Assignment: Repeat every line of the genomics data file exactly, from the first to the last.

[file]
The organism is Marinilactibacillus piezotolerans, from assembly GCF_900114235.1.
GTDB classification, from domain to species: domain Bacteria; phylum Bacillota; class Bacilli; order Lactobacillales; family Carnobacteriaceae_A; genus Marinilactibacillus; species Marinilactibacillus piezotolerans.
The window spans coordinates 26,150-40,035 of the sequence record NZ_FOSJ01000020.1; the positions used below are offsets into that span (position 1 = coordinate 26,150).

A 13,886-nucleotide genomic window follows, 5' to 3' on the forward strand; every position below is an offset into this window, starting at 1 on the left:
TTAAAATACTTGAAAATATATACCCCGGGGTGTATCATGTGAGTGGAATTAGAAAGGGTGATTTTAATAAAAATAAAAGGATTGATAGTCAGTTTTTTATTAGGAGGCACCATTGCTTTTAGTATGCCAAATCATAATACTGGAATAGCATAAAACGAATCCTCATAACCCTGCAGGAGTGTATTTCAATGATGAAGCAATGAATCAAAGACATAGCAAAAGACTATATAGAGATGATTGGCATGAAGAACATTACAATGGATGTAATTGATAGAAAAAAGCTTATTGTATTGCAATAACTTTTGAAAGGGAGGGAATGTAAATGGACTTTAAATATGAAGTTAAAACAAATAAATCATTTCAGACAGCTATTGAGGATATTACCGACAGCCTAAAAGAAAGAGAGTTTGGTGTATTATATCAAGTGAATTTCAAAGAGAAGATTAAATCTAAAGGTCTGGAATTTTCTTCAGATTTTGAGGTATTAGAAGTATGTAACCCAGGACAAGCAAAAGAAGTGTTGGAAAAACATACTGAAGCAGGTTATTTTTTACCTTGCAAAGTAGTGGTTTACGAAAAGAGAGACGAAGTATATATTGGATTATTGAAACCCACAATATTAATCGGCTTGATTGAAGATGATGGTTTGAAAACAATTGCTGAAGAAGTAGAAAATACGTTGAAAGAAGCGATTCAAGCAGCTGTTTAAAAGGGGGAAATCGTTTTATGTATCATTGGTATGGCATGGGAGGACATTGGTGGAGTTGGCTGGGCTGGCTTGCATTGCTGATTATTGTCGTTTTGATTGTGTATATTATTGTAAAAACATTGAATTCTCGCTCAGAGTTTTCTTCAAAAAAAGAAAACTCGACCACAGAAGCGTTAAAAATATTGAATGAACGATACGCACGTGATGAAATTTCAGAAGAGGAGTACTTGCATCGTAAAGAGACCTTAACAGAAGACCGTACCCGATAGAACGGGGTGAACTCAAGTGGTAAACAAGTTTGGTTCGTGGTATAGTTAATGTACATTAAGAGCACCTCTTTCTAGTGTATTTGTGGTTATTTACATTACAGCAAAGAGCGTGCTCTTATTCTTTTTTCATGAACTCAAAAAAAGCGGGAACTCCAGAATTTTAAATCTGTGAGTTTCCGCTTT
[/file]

The organism is Marinilactibacillus piezotolerans, from assembly GCF_900114235.1.
GTDB classification, from domain to species: domain Bacteria; phylum Bacillota; class Bacilli; order Lactobacillales; family Carnobacteriaceae_A; genus Marinilactibacillus; species Marinilactibacillus piezotolerans.
The window spans coordinates 26,150-40,035 of the sequence record NZ_FOSJ01000020.1; the positions used below are offsets into that span (position 1 = coordinate 26,150).

A 13,886-nucleotide genomic window follows, 5' to 3' on the forward strand; every position below is an offset into this window, starting at 1 on the left:
TTAAAATACTTGAAAATATATACCCCGGGGTGTATCATGTGAGTGGAATTAGAAAGGGTGATTTTAATAAAAATAAAAGGATTGATAGTCAGTTTTTTATTAGGAGGCACCATTGCTTTTAGTATGCCAAATCATAATACTGGAATAGCATAAAACGAATCCTCATAACCCTGCAGGAGTGTATTTCAATGATGAAGCAATGAATCAAAGACATAGCAAAAGACTATATAGAGATGATTGGCATGAAGAACATTACAATGGATGTAATTGATAGAAAAAAGCTTATTGTATTGCAATAACTTTTGAAAGGGAGGGAATGTAAATGGACTTTAAATATGAAGTTAAAACAAATAAATCATTTCAGACAGCTATTGAGGATATTACCGACAGCCTAAAAGAAAGAGAGTTTGGTGTATTATATCAAGTGAATTTCAAAGAGAAGATTAAATCTAAAGGTCTGGAATTTTCTTCAGATTTTGAGGTATTAGAAGTATGTAACCCAGGACAAGCAAAAGAAGTGTTGGAAAAACATACTGAAGCAGGTTATTTTTTACCTTGCAAAGTAGTGGTTTACGAAAAGAGAGACGAAGTATATATTGGATTATTGAAACCCACAATATTAATCGGCTTGATTGAAGATGATGGTTTGAAAACAATTGCTGAAGAAGTAGAAAATACGTTGAAAGAAGCGATTCAAGCAGCTGTTTAAAAGGGGGAAATCGTTTTATGTATCATTGGTATGGCATGGGAGGACATTGGTGGAGTTGGCTGGGCTGGCTTGCATTGCTGATTATTGTCGTTTTGATTGTGTATATTATTGTAAAAACATTGAATTCTCGCTCAGAGTTTTCTTCAAAAAAAGAAAACTCGACCACAGAAGCGTTAAAAATATTGAATGAACGATACGCACGTGATGAAATTTCAGAAGAGGAGTACTTGCATCGTAAAGAGACCTTAACAGAAGACCGTACCCGATAGAACGGGGTGAACTCAAGTGGTAAACAAGTTTGGTTCGTGGTATAGTTAATGTACATTAAGAGCACCTCTTTCTAGTGTATTTGTGGTTATTTACATTACAGCAAAGAGCGTGCTCTTATTCTTTTTTCATGAACTCAAAAAAAGCGGGAACTCCAGAATTTTAAATCTGTGAGTTTCCGCTTT